Katharine Korunes

PhD Student

University Program in Genetics and Genomics
Duke University
E-mail: katharine.korunes@duke.edu
B.S., University of Georgia, 2013

Research Interests

I am interested in a wide variety of evolutionary questions, and I particularly enjoy thinking about recombination and how it contributes to genome evolution.  Meiotic recombination shuffles combinations of alleles, and absence of recombination can create blocks of linkage-disequilibrium.  Thus, understanding meiotic recombination is critical for understanding how genetic diversity is created and maintained.  Currently, my primary research project is focused on understanding how recombination is affected by chromosomal inversions.  Inversions suppress recombination, but we don't fully understand how and to what extent.  Though single-crossover products are prevented within inversion heterozygotes, non-crossover gene conversion (and double crossovers) can still occur.  To better understand the strength of the gene flux barrier imposed by inversions, I am studying the frequency and distribution of non-crossover gene conversion in inversion heterozygotes using the species pair Drosophila pseudoobscura and D. persimilis.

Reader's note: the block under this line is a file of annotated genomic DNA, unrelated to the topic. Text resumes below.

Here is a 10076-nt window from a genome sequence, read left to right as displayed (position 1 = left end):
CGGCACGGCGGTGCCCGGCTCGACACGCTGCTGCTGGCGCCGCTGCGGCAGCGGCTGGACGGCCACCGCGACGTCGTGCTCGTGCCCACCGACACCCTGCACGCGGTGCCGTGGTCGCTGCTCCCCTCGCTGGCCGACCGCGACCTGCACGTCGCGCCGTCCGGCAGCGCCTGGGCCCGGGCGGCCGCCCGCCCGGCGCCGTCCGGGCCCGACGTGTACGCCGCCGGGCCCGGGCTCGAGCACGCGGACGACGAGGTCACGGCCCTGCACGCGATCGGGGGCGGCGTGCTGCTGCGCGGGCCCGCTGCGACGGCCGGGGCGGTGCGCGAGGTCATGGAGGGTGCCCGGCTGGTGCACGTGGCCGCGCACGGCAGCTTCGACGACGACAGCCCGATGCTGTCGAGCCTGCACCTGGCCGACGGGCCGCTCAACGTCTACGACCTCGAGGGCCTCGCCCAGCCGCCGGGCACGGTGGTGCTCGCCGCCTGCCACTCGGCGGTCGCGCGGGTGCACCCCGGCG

Link to video of talk at 2016 TAGC conference


Korunes, K. L., and M. A. F. Noor. 2017. Gene conversion and linkage: Effects on genome evolution and speciation. Molecular Ecology, 26: 351-364. doi:10.1111/mec.13736

Mittleman, B. E., B. Manzano-Winkler, J. B. Hall, K. L. Korunes, and M. A. F. Noor. 2017. The large X-effect on secondary sexual characters and the genetics of variation in sex comb tooth number in Drosophila subobscura. Ecology and Evolution, 7: 533-540. doi:10.1002/ece3.2634